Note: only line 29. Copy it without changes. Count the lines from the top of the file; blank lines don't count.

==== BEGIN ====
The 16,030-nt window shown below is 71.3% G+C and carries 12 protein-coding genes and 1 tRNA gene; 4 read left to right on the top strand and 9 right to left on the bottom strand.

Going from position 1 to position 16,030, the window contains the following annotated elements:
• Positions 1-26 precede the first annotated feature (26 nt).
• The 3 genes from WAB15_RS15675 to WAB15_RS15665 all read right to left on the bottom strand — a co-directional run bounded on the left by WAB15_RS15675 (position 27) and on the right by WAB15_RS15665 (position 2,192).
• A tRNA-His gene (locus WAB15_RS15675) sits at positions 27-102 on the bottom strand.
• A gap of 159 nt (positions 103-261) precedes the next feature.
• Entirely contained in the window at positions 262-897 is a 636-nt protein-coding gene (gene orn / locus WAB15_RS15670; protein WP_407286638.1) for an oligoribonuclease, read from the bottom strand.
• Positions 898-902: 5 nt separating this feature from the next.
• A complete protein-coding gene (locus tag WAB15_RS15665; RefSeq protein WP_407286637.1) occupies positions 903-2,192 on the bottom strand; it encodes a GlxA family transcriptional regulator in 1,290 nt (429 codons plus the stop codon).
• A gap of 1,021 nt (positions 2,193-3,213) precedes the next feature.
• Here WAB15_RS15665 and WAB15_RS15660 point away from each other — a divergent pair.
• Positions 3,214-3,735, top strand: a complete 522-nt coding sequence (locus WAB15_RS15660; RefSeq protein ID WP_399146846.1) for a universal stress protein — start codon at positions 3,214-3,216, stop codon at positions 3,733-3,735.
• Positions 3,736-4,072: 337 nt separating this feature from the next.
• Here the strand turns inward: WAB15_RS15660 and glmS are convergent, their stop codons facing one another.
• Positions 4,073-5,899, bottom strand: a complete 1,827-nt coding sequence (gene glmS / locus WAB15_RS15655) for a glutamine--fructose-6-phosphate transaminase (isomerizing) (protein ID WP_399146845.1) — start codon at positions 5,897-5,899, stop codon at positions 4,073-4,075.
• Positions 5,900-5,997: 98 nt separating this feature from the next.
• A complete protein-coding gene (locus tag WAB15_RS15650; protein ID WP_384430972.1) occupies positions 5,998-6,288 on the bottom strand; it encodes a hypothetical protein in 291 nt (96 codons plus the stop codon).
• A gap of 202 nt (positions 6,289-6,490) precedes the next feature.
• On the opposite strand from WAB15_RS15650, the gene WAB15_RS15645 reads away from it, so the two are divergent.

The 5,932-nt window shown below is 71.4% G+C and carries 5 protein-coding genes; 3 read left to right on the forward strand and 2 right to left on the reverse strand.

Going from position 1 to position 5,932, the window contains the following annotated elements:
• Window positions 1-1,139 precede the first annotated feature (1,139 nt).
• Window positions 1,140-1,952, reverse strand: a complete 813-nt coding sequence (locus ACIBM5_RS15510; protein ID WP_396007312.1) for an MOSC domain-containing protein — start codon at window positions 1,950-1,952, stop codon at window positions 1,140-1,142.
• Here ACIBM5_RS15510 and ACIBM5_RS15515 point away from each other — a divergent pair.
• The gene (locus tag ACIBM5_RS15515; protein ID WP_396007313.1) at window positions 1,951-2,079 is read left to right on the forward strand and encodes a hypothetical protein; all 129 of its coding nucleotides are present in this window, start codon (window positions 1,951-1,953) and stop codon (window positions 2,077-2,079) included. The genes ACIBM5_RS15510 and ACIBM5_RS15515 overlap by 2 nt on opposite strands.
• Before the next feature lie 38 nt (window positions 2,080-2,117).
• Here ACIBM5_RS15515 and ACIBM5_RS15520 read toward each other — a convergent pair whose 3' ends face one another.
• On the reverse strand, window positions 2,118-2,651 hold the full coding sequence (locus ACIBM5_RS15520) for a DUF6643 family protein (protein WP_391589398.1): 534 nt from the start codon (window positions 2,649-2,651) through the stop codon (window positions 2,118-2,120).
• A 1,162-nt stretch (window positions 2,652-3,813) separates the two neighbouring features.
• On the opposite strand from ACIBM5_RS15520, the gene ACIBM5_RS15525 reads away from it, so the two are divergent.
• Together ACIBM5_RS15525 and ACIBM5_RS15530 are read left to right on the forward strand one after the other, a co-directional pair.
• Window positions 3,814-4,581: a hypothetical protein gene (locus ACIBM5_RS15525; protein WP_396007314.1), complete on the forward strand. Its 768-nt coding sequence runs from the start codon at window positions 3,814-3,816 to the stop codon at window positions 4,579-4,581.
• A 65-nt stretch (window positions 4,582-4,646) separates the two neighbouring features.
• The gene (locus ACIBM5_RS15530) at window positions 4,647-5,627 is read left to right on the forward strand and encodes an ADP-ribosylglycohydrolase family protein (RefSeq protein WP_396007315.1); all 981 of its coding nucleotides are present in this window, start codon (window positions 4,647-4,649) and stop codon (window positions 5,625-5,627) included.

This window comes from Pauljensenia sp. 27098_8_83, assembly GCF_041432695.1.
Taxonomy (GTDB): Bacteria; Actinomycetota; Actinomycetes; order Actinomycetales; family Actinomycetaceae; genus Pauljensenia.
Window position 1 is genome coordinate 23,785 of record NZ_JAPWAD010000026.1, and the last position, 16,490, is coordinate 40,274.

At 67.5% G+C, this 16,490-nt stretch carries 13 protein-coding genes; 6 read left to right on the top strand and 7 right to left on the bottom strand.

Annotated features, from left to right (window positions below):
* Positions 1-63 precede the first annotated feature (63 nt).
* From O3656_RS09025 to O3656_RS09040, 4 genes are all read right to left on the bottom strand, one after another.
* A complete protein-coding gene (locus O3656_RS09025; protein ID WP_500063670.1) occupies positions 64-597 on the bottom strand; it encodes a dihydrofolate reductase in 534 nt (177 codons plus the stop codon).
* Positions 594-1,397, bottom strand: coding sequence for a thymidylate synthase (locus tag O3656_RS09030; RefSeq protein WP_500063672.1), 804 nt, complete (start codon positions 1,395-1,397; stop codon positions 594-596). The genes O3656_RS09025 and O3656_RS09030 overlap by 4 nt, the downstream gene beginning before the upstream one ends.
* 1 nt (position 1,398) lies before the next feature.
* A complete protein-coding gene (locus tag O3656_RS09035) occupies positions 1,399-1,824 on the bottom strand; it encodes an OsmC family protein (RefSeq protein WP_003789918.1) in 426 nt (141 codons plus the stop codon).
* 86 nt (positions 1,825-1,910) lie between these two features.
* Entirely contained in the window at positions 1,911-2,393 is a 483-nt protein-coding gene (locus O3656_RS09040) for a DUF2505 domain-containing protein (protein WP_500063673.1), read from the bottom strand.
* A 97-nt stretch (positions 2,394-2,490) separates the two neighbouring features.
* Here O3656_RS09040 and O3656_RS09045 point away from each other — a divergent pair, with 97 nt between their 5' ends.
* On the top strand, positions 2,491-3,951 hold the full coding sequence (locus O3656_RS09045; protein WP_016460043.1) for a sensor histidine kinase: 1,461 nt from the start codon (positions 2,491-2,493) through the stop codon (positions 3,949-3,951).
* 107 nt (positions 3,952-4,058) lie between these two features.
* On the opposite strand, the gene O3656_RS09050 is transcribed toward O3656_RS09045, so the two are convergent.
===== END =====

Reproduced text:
• A 1,162-nt stretch (window positions 2,652-3,813) separates the two neighbouring features.